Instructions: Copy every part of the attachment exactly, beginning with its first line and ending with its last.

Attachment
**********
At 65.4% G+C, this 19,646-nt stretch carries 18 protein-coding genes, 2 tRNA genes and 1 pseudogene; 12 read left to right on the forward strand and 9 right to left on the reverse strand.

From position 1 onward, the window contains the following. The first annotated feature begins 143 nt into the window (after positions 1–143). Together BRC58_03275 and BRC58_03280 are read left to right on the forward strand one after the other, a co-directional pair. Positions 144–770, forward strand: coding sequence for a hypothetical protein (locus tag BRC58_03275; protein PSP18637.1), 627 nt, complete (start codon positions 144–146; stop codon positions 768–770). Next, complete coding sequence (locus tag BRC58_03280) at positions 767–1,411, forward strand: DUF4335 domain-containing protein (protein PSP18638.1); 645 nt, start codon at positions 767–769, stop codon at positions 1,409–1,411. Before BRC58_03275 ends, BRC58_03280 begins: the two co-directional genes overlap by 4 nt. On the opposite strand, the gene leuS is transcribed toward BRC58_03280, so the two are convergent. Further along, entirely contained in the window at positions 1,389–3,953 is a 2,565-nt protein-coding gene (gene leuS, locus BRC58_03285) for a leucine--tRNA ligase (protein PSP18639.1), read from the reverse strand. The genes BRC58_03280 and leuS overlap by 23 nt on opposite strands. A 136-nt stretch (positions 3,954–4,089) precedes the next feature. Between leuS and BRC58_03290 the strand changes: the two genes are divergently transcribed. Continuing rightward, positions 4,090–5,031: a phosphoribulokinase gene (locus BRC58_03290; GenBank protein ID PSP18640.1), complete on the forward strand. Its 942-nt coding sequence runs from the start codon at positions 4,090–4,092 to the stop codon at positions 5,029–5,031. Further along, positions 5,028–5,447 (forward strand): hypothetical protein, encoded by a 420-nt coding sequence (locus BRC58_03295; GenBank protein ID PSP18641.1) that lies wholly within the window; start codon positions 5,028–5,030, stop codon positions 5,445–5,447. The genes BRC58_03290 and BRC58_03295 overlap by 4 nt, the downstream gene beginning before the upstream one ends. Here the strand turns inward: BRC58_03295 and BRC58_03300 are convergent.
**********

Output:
At 65.4% G+C, this 19,646-nt stretch carries 18 protein-coding genes, 2 tRNA genes and 1 pseudogene; 12 read left to right on the forward strand and 9 right to left on the reverse strand.

From position 1 onward, the window contains the following. The first annotated feature begins 143 nt into the window (after positions 1–143). Together BRC58_03275 and BRC58_03280 are read left to right on the forward strand one after the other, a co-directional pair. Positions 144–770, forward strand: coding sequence for a hypothetical protein (locus tag BRC58_03275; protein PSP18637.1), 627 nt, complete (start codon positions 144–146; stop codon positions 768–770). Next, complete coding sequence (locus tag BRC58_03280) at positions 767–1,411, forward strand: DUF4335 domain-containing protein (protein PSP18638.1); 645 nt, start codon at positions 767–769, stop codon at positions 1,409–1,411. Before BRC58_03275 ends, BRC58_03280 begins: the two co-directional genes overlap by 4 nt. On the opposite strand, the gene leuS is transcribed toward BRC58_03280, so the two are convergent. Further along, entirely contained in the window at positions 1,389–3,953 is a 2,565-nt protein-coding gene (gene leuS, locus BRC58_03285) for a leucine--tRNA ligase (protein PSP18639.1), read from the reverse strand. The genes BRC58_03280 and leuS overlap by 23 nt on opposite strands. A 136-nt stretch (positions 3,954–4,089) precedes the next feature. Between leuS and BRC58_03290 the strand changes: the two genes are divergently transcribed. Continuing rightward, positions 4,090–5,031: a phosphoribulokinase gene (locus BRC58_03290; GenBank protein ID PSP18640.1), complete on the forward strand. Its 942-nt coding sequence runs from the start codon at positions 4,090–4,092 to the stop codon at positions 5,029–5,031. Further along, positions 5,028–5,447 (forward strand): hypothetical protein, encoded by a 420-nt coding sequence (locus BRC58_03295; GenBank protein ID PSP18641.1) that lies wholly within the window; start codon positions 5,028–5,030, stop codon positions 5,445–5,447. The genes BRC58_03290 and BRC58_03295 overlap by 4 nt, the downstream gene beginning before the upstream one ends. Here the strand turns inward: BRC58_03295 and BRC58_03300 are convergent.